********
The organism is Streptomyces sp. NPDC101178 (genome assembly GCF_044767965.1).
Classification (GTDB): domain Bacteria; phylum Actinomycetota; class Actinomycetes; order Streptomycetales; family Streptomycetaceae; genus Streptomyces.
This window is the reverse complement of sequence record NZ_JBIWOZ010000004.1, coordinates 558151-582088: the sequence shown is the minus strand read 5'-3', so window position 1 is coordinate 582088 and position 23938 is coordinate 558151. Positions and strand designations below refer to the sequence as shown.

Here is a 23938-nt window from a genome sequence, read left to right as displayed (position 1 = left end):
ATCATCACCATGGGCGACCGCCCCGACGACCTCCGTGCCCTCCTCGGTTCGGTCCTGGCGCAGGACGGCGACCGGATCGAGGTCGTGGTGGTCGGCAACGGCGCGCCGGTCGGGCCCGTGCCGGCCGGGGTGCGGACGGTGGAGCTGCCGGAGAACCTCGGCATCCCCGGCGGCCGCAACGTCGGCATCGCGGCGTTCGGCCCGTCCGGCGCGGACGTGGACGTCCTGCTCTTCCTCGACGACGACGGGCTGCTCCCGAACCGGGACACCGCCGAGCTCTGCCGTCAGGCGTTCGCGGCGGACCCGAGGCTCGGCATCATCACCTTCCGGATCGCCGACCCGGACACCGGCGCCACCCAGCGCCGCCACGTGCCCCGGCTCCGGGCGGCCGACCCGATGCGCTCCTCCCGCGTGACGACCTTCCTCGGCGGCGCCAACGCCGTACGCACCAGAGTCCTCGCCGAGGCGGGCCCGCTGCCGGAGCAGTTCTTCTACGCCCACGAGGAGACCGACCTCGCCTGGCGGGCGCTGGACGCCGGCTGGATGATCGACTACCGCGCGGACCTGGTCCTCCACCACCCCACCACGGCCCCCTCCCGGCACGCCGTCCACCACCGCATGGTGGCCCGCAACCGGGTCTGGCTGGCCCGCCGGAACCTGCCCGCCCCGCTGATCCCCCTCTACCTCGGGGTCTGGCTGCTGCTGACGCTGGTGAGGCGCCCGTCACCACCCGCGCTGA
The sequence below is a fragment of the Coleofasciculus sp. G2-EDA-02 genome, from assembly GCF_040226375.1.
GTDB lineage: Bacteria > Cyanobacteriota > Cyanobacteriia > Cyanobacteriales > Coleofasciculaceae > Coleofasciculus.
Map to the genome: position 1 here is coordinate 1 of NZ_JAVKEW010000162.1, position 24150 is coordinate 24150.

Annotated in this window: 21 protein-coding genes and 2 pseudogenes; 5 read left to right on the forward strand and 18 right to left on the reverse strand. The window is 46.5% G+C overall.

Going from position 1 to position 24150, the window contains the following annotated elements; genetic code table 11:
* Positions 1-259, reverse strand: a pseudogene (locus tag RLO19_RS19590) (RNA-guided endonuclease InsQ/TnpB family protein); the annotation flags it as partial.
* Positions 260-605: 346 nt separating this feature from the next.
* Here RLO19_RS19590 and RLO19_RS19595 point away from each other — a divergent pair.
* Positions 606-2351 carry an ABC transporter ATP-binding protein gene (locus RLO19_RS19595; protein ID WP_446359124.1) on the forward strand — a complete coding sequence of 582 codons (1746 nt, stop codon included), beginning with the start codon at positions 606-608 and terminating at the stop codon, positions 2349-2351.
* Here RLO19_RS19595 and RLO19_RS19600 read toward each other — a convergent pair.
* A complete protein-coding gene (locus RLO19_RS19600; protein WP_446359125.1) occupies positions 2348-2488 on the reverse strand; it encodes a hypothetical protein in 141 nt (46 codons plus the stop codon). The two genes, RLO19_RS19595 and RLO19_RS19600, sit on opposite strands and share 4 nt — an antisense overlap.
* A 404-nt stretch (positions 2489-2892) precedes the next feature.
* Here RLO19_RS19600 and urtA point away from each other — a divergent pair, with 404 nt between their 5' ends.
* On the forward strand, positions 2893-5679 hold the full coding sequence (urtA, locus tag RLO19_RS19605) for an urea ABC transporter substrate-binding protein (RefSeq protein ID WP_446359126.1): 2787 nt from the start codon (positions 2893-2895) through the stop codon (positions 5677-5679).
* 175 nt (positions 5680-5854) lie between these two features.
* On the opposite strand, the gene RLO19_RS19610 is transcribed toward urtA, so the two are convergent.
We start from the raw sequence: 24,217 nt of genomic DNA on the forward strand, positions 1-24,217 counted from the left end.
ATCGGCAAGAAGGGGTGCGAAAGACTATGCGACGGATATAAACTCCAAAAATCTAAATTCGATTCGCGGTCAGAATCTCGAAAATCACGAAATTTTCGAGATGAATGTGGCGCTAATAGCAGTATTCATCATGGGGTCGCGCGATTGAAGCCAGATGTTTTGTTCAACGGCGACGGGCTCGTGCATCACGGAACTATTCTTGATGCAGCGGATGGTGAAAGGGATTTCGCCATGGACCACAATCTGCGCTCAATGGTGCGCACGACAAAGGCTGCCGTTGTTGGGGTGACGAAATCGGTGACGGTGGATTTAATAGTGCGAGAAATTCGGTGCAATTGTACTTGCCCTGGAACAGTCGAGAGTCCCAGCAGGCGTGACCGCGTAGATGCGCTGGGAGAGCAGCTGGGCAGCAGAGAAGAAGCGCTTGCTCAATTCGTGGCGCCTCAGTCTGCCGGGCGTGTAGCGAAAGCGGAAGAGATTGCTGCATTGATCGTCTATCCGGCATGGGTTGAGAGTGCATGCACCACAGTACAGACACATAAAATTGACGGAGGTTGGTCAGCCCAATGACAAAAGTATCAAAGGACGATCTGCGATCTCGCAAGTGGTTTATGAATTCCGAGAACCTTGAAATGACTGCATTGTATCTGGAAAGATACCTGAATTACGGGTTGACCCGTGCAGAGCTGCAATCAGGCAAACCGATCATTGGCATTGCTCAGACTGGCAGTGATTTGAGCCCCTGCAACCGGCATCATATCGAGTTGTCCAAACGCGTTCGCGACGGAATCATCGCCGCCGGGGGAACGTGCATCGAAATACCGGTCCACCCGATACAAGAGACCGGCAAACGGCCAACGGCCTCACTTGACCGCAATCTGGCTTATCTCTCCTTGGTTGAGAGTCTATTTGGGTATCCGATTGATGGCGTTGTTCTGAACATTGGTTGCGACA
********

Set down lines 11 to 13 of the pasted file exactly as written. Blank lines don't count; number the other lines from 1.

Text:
* Positions 1-259, reverse strand: a pseudogene (locus tag RLO19_RS19590) (RNA-guided endonuclease InsQ/TnpB family protein); the annotation flags it as partial.
* Positions 260-605: 346 nt separating this feature from the next.
* Here RLO19_RS19590 and RLO19_RS19595 point away from each other — a divergent pair.